As I write this, I appreciate how generous Ryan was being at that moment to let me use his phone. I fumbled with it, scanning until I found the street next to our apartment building. An official news picture popped up showing lots of smoke. Other photos, the ones taken from people on the street, were much more graphic. They showed people running from the flames. One showed a young man in a ski mask throwing a chair through a window, and the comments on the photo begged people to contact the police if they recognized him.

Looking closer, I recognized the red gate on the store. That was Mr. Fu’s store. One swipe to the the right, and my fears were confirmed: My building was on fire.

“See what I mean? It’s crazy.”

“My building’s on fire.” I held the screen up to him. “That’s my building. And the picture before that one is my neighbor’s store.”

Ryan passed through the pictures, taking it in himself. By this point I was already gone. Just numb. Mama John was dead, and probably pretty soon my home would be gone too. There wouldn’t be anything left; not my bed, my video games or even my other clothes. To this day, I still don’t know what became of my old home. I admit I’m scared to go back.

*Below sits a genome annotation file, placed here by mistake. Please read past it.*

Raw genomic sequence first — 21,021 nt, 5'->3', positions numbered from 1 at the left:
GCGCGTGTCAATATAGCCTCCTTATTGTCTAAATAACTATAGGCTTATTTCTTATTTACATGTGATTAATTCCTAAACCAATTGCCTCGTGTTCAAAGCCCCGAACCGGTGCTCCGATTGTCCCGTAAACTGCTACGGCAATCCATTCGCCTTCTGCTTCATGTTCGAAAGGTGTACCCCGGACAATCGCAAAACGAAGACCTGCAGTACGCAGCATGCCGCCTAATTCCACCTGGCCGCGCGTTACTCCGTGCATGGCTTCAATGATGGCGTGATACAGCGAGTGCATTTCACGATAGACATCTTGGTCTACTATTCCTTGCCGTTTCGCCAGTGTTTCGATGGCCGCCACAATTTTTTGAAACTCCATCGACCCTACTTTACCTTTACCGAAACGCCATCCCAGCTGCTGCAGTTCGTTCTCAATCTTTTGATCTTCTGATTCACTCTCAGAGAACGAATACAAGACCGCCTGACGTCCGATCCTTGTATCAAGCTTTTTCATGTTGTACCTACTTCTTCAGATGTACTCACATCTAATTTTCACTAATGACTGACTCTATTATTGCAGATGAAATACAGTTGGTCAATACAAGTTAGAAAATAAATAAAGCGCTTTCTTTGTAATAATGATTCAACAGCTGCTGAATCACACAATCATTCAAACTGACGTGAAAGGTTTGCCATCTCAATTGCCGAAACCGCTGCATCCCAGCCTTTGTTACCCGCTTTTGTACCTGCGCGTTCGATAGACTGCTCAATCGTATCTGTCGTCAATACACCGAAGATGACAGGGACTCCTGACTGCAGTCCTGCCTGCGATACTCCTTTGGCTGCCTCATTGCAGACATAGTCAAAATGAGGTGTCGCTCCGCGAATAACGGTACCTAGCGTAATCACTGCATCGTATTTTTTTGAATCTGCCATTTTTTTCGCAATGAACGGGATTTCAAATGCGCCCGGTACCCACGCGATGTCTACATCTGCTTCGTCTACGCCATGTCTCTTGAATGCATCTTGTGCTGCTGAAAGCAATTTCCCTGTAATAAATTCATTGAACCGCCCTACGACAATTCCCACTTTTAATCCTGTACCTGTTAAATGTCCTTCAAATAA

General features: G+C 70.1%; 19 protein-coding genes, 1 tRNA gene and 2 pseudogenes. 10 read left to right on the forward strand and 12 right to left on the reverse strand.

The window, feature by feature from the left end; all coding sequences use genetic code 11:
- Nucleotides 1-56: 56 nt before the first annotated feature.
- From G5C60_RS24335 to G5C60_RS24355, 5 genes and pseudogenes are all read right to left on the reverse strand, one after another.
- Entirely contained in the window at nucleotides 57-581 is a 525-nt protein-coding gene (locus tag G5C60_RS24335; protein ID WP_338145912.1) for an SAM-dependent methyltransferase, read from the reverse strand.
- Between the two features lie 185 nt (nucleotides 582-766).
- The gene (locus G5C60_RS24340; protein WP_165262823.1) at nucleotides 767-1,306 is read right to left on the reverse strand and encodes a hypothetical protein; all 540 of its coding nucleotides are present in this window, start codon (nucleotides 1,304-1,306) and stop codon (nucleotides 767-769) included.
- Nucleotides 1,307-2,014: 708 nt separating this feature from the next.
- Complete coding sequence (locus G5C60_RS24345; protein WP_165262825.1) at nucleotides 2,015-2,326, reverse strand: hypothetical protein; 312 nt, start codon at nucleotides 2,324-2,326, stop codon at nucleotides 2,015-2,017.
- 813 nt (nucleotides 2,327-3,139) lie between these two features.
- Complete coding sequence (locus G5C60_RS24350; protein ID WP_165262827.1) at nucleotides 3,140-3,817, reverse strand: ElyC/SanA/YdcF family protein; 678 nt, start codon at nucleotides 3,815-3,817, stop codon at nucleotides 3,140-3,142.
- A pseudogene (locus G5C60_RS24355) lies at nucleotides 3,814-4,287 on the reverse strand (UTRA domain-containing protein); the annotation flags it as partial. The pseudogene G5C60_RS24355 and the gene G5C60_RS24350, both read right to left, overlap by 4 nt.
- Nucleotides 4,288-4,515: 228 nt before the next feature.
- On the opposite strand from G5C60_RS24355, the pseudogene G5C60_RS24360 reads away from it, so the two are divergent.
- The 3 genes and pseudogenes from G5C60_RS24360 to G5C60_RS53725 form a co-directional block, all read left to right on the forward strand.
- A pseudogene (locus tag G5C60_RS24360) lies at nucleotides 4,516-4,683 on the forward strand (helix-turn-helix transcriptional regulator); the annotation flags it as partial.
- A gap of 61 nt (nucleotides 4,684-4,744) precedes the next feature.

“So… God, you’ve just had a rough time of it today. Do you want to come up to my family’s seats? I have a joint up there, you can have it if you want.”

“No, it’s okay.”

“Seriously, I feel really bad for earlier. I’m sorry I was such a jerk, I didn’t know you were from Portland.”

“No, it’s okay. I didn’t know about the riots getting to my house either.”

“God, so you have no home to go home to… I’m really sorry, Andrew.”

“Really, it’s okay. I’m sorry to be a bummer on your vacation.”

Ryan stared at his phone for another minute, then tapped a few side buttons and put the phone back in his pocket. We sat there on the stools together, me moving side to side a little on mine. We just stared at the floor.

Finally, Ryan spoke. “I didn’t want to say anything because I didn’t want to sound like a jerk, but if it makes you feel better, I think you’re really pretty.”